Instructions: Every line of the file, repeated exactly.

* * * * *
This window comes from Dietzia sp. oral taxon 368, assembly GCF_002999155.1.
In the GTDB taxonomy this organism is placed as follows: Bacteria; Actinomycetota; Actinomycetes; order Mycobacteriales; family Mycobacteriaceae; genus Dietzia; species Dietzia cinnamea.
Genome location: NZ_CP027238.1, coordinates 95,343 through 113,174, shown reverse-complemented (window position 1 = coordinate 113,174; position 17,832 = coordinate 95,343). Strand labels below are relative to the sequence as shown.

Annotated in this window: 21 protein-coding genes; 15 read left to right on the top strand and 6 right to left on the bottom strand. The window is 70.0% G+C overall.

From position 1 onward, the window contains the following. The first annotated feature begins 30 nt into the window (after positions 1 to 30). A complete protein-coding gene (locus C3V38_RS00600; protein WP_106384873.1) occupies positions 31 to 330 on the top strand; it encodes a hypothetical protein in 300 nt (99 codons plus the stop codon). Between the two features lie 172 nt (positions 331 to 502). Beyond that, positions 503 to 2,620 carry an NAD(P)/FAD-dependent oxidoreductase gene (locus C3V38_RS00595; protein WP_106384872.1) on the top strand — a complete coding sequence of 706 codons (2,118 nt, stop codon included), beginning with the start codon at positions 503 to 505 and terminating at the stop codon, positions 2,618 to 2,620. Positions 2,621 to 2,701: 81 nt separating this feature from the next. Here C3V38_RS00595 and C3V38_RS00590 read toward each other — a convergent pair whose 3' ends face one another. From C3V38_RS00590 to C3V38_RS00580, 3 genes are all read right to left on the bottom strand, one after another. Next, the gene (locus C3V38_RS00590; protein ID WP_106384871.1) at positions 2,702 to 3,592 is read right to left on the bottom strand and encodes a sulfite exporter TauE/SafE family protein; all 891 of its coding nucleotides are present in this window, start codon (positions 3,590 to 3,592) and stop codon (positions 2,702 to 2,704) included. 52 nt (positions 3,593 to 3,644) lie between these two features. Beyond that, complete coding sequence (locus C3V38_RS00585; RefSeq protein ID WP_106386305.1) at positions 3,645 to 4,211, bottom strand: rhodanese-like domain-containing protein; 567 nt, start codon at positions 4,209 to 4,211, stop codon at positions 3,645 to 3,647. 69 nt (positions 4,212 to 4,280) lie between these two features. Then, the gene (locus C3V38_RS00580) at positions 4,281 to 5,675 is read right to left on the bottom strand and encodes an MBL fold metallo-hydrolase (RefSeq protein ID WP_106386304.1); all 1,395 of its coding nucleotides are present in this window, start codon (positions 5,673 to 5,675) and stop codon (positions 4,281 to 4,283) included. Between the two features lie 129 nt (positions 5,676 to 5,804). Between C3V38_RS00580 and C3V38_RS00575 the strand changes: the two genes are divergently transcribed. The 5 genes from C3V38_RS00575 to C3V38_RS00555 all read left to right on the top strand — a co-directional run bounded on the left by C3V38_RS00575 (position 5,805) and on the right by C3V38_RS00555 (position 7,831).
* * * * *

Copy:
This window comes from Dietzia sp. oral taxon 368, assembly GCF_002999155.1.
In the GTDB taxonomy this organism is placed as follows: Bacteria; Actinomycetota; Actinomycetes; order Mycobacteriales; family Mycobacteriaceae; genus Dietzia; species Dietzia cinnamea.
Genome location: NZ_CP027238.1, coordinates 95,343 through 113,174, shown reverse-complemented (window position 1 = coordinate 113,174; position 17,832 = coordinate 95,343). Strand labels below are relative to the sequence as shown.

Annotated in this window: 21 protein-coding genes; 15 read left to right on the top strand and 6 right to left on the bottom strand. The window is 70.0% G+C overall.

From position 1 onward, the window contains the following. The first annotated feature begins 30 nt into the window (after positions 1 to 30). A complete protein-coding gene (locus C3V38_RS00600; protein WP_106384873.1) occupies positions 31 to 330 on the top strand; it encodes a hypothetical protein in 300 nt (99 codons plus the stop codon). Between the two features lie 172 nt (positions 331 to 502). Beyond that, positions 503 to 2,620 carry an NAD(P)/FAD-dependent oxidoreductase gene (locus C3V38_RS00595; protein WP_106384872.1) on the top strand — a complete coding sequence of 706 codons (2,118 nt, stop codon included), beginning with the start codon at positions 503 to 505 and terminating at the stop codon, positions 2,618 to 2,620. Positions 2,621 to 2,701: 81 nt separating this feature from the next. Here C3V38_RS00595 and C3V38_RS00590 read toward each other — a convergent pair whose 3' ends face one another. From C3V38_RS00590 to C3V38_RS00580, 3 genes are all read right to left on the bottom strand, one after another. Next, the gene (locus C3V38_RS00590; protein ID WP_106384871.1) at positions 2,702 to 3,592 is read right to left on the bottom strand and encodes a sulfite exporter TauE/SafE family protein; all 891 of its coding nucleotides are present in this window, start codon (positions 3,590 to 3,592) and stop codon (positions 2,702 to 2,704) included. 52 nt (positions 3,593 to 3,644) lie between these two features. Beyond that, complete coding sequence (locus C3V38_RS00585; RefSeq protein ID WP_106386305.1) at positions 3,645 to 4,211, bottom strand: rhodanese-like domain-containing protein; 567 nt, start codon at positions 4,209 to 4,211, stop codon at positions 3,645 to 3,647. 69 nt (positions 4,212 to 4,280) lie between these two features. Then, the gene (locus C3V38_RS00580) at positions 4,281 to 5,675 is read right to left on the bottom strand and encodes an MBL fold metallo-hydrolase (RefSeq protein ID WP_106386304.1); all 1,395 of its coding nucleotides are present in this window, start codon (positions 5,673 to 5,675) and stop codon (positions 4,281 to 4,283) included. Between the two features lie 129 nt (positions 5,676 to 5,804). Between C3V38_RS00580 and C3V38_RS00575 the strand changes: the two genes are divergently transcribed. The 5 genes from C3V38_RS00575 to C3V38_RS00555 all read left to right on the top strand — a co-directional run bounded on the left by C3V38_RS00575 (position 5,805) and on the right by C3V38_RS00555 (position 7,831).